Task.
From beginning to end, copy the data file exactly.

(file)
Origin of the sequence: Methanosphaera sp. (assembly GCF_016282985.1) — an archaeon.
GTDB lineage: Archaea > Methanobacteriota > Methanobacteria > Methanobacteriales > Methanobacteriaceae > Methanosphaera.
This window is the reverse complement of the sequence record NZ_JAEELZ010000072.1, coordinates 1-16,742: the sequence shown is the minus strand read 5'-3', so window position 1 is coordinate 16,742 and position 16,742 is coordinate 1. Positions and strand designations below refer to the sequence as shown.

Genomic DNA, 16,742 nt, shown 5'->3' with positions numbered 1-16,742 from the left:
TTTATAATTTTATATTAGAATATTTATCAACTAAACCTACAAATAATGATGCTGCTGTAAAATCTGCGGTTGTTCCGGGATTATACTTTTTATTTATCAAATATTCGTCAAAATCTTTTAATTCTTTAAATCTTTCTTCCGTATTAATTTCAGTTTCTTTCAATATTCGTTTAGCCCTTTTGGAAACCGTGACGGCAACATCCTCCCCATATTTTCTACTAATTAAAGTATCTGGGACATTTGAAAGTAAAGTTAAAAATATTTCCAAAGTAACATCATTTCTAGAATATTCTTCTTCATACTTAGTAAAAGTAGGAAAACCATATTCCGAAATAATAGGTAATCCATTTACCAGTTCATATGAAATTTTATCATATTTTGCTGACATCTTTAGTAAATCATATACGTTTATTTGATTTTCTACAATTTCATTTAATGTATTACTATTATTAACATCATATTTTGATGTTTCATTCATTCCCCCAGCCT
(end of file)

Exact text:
Origin of the sequence: Methanosphaera sp. (assembly GCF_016282985.1) — an archaeon.
GTDB lineage: Archaea > Methanobacteriota > Methanobacteria > Methanobacteriales > Methanobacteriaceae > Methanosphaera.
This window is the reverse complement of the sequence record NZ_JAEELZ010000072.1, coordinates 1-16,742: the sequence shown is the minus strand read 5'-3', so window position 1 is coordinate 16,742 and position 16,742 is coordinate 1. Positions and strand designations below refer to the sequence as shown.

Genomic DNA, 16,742 nt, shown 5'->3' with positions numbered 1-16,742 from the left:
TTTATAATTTTATATTAGAATATTTATCAACTAAACCTACAAATAATGATGCTGCTGTAAAATCTGCGGTTGTTCCGGGATTATACTTTTTATTTATCAAATATTCGTCAAAATCTTTTAATTCTTTAAATCTTTCTTCCGTATTAATTTCAGTTTCTTTCAATATTCGTTTAGCCCTTTTGGAAACCGTGACGGCAACATCCTCCCCATATTTTCTACTAATTAAAGTATCTGGGACATTTGAAAGTAAAGTTAAAAATATTTCCAAAGTAACATCATTTCTAGAATATTCTTCTTCATACTTAGTAAAAGTAGGAAAACCATATTCCGAAATAATAGGTAATCCATTTACCAGTTCATATGAAATTTTATCATATTTTGCTGACATCTTTAGTAAATCATATACGTTTATTTGATTTTCTACAATTTCATTTAATGTATTACTATTATTAACATCATATTTTGATGTTTCATTCATTCCCCCAGCCT